Cyril credits cardiac rehab for getting his life back
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Cyril credits cardiac rehab for getting his life back

Cyril suffered a heart attack in 2015. Cardiac rehab helped get his life back on track.

Key takeaways

Cyril Hennequin, 60, from Melbourne, managed a successful recruitment business, and was an avid cyclist and father of two boys when he suffered a heart attack in 2015. Cardiac rehab was a very positive experience for him.

Cyril’s heart story 

“I thought I had indigestion… my wife, Marieanne, and I had some takeaway food that evening and I woke up at midnight with mild chest pain. The discomfort was similar to indigestion and I rated it as four out of ten. I assumed it was indigestion from the food I ate earlier, but the chest pain continued to slowly increase. My wife made me some herbal tea, but it didn’t help. So I took a gastric reflux pill, as it usually fixes everything, and went back to bed. 

I still couldn’t get relief, so my wife jumped on her iPad and googled ‘chest pain’. The Heart Foundation website popped up, where she read about the signs and symptoms of a heart attack. I was in denial and continued to protest that it was just indigestion. 

Through some previous work I’d done, I suggested Marieanne ring Nurse on Call. After she told the nurse “middle-aged man, chest pain”, they put me on the call to describe what I was feeling. The nurse told me I could be having a heart attack and suggested I go to hospital.  

I felt that gave me permission to go to hospital.  

We went down the road to the Alfred Hospital where they admitted me. They put all the gear on me and talked about my high heart rate. It was sitting on 220. They said, “You’re having a heart attack, but this is the best place to have it.” 

I was looked after very promptly. I remember thinking “Boy, I’m not even 60 and I’m gonna have a heart attack, I may not make it.” After prepping me for an operation, an hour and a half later, I was back in the ward with a stent inserted in the right side of my heart. 

Well it was a shock, it was a shock for my two boys, seeing me all plugged and wired up in hospital. My wife, Marieanne, she was the rock. I was healthy, I was fit, I never thought a heart attack could happen to me.  

I spent four days in hospital and while there, got some literature about heart disease and cardiac rehabilitation. I was determined to get back to the level of activity I was doing prior to my heart attack, so I signed up to attend a six-week rehab course in Caulfield.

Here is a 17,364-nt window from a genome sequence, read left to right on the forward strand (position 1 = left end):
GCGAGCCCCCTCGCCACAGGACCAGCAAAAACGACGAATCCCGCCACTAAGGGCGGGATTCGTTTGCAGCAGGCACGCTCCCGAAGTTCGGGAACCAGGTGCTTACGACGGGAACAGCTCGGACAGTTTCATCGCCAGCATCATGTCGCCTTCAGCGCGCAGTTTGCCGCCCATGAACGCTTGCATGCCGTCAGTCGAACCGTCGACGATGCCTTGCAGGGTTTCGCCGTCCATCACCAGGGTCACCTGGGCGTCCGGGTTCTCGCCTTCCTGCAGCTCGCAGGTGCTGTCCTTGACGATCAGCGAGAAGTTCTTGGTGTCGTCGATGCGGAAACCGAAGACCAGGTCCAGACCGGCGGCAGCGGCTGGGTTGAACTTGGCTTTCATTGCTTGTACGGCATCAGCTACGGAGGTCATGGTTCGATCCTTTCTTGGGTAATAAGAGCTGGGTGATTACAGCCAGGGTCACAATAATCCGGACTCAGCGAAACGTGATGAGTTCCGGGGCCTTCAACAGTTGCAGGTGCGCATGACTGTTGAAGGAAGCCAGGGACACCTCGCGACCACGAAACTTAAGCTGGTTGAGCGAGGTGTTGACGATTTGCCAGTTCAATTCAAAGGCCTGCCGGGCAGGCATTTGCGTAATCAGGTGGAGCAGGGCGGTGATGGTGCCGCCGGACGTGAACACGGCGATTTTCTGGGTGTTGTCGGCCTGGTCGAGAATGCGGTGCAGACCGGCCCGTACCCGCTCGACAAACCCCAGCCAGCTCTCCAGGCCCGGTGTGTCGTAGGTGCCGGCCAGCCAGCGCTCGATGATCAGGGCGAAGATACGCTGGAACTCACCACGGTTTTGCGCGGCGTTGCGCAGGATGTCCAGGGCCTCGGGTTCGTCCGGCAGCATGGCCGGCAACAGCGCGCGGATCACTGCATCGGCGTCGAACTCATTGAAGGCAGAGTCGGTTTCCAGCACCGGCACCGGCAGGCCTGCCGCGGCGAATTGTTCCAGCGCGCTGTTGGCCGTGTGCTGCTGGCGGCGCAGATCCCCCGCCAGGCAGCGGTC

Heart attacks don’t discriminate – women, men, even a young fit guy who was 35 – was in my rehab group. Having a heart attack was my ‘wakeup call’ – you realise you’re not invincible. 

Cardiac rehab was a very positive experience for me. We had a physio supervising our cardio and weight activities. A cardiologist talked about understanding heart disease and what it was all about. We had a pharmacist speak about managing medications and side effects. And a dietitian who talked about healthy eating – how to reduce salt, sugar, saturated fats, polyunsaturated fats and read food labels.  

It also covered the psychological aspect of recovery – because you will experience feelings and emotions that are quite unique. You might get a little bit angry with yourself – ‘maybe I should have done this or that.’ Rehab helps normalise your experience and emotions – I found it most helpful and you leave the program feeling quite informed. 

I always say, “you’re the CEO in charge of your own body”, you need to take control. Cardiac rehab provided me with the structure to get back to the activities I used to do. I was very focussed. Even before I finished rehab, I had signed up for a 5 km charity run.

Two months after my heart attack, I ran and walked the 5 km course in the Run Melbourne marathon. Four months later, I had the confidence to cycle a half Around the Bay in a Day. I exercise with a Fitbit to monitor my heart rate and try to keep it below a certain level. 

I met a great group of people at cardiac rehab. We regularly catch up on the last Sunday of every month to go for a walk around the ‘Tan’ (Melbourne Botanical Gardens) and grab a coffee. It’s a very Melbourne activity! We spend the first 10 or 15 minutes talking about how we’re going and then we just talk about life – the social aspect is very good.”  

Cyril’s one piece of advice 

“I feel cardiac rehab changed my life. It’s the best investment you could make – for yourself and your family.”

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